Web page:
1660317297930 Integratorsdiscussprosandconsofsupplierautonomyhero

Do you pledge automation allegiance to one provider or a multiple vendor solution?

April 21, 2022
Three system integrators discuss the pros and cons of supplier autonomy

For the design and implementation of industrial automation systems, sourcing from one supplier might save time in development and setup. Yet, for some system integrators, versed in numerous platforms, they can choose the best components from each class and weave them together in one harmonized solution.

Is one model better than the other? For three system integrators—BW Integrated Systems, Hargrove Controls + Automation and Prism Systems—the answer is no; the choice depends on the application and many factors about the individual project and end user.

Also read: Jack of all brands, or master of one?

John Elias, engineering manager at Prism Systems, says one supplier vs. multiple depends on the solution. “If all things are equal, choosing a single automation supplier has its advantages, but it is not required,” he explains. “Choosing a single platform simplifies design and specification.” A lot of the upfront tasks involved with determining if these things will work together have already been done.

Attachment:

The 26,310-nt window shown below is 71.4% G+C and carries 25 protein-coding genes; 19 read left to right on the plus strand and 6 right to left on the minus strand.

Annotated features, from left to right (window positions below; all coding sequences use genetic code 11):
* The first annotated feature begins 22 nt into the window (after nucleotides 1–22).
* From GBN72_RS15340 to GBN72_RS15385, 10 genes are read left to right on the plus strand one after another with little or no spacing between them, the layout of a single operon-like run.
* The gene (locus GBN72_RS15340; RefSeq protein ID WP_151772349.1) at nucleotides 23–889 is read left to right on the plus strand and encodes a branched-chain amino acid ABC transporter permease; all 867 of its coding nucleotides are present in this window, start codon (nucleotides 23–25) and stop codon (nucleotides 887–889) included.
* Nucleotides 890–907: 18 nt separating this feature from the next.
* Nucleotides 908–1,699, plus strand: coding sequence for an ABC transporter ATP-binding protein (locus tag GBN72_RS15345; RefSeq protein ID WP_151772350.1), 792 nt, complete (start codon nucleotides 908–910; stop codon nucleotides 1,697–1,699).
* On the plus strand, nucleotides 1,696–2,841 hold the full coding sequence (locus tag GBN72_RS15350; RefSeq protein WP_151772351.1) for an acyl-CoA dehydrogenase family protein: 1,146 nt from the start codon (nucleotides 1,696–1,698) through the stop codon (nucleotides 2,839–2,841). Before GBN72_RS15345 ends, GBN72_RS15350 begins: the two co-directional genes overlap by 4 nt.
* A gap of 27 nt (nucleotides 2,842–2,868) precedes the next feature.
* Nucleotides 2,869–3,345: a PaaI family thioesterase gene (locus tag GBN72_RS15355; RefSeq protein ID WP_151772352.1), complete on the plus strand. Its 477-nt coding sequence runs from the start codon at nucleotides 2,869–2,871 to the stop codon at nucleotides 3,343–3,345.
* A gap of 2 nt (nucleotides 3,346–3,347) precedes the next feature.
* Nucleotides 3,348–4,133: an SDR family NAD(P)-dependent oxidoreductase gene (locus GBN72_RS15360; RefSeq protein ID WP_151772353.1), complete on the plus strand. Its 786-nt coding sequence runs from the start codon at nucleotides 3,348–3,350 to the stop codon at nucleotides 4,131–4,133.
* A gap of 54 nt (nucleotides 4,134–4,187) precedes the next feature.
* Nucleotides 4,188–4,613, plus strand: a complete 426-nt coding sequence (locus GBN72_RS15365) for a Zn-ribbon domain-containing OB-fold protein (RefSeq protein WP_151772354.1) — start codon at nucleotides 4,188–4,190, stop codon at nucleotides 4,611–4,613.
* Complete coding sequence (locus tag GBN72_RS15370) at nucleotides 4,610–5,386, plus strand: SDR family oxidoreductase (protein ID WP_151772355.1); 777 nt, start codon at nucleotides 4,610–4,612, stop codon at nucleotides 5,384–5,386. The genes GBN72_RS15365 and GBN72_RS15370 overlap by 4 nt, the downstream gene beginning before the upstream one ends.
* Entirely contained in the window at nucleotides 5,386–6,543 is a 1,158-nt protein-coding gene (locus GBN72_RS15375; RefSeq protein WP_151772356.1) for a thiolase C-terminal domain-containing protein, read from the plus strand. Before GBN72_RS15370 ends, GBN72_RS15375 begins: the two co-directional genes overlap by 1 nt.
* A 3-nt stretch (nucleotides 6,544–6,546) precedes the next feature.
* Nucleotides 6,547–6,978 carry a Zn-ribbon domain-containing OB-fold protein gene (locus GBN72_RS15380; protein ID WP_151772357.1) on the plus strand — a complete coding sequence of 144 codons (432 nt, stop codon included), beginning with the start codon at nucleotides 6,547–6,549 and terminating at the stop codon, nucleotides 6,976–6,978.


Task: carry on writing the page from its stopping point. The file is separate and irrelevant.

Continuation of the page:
A single platform can also help integrators keep the project scope more focused. “This is particularly important when you want to select a technology, like motion from the catalog to leverage built-in capabilities that are only available with a homogeneous architecture,” Elias says.

However, advances in system bus standards have made mixing components easier, Elias adds. “In particular, those that are Ethernet-based typically support cross-platform compatibility,” he says. This means designers can choose the best components or subsystems from multiple vendors and know that all will work together with a little effort. “Ultimately, each project is different and has to be approached that way,” Elias says.

Heath Stephens, PE, digitalization leader at Hargrove Controls + Automation, says no one vendor does it all for all applications. “There’s certainly value in sourcing your technology from a single vendor, but typically, no one vendor has all the technology you will need for a successful project,” Stephens says. “While you often don’t need the newest technology for every solution, it’s important that what you use is fit for the purpose.”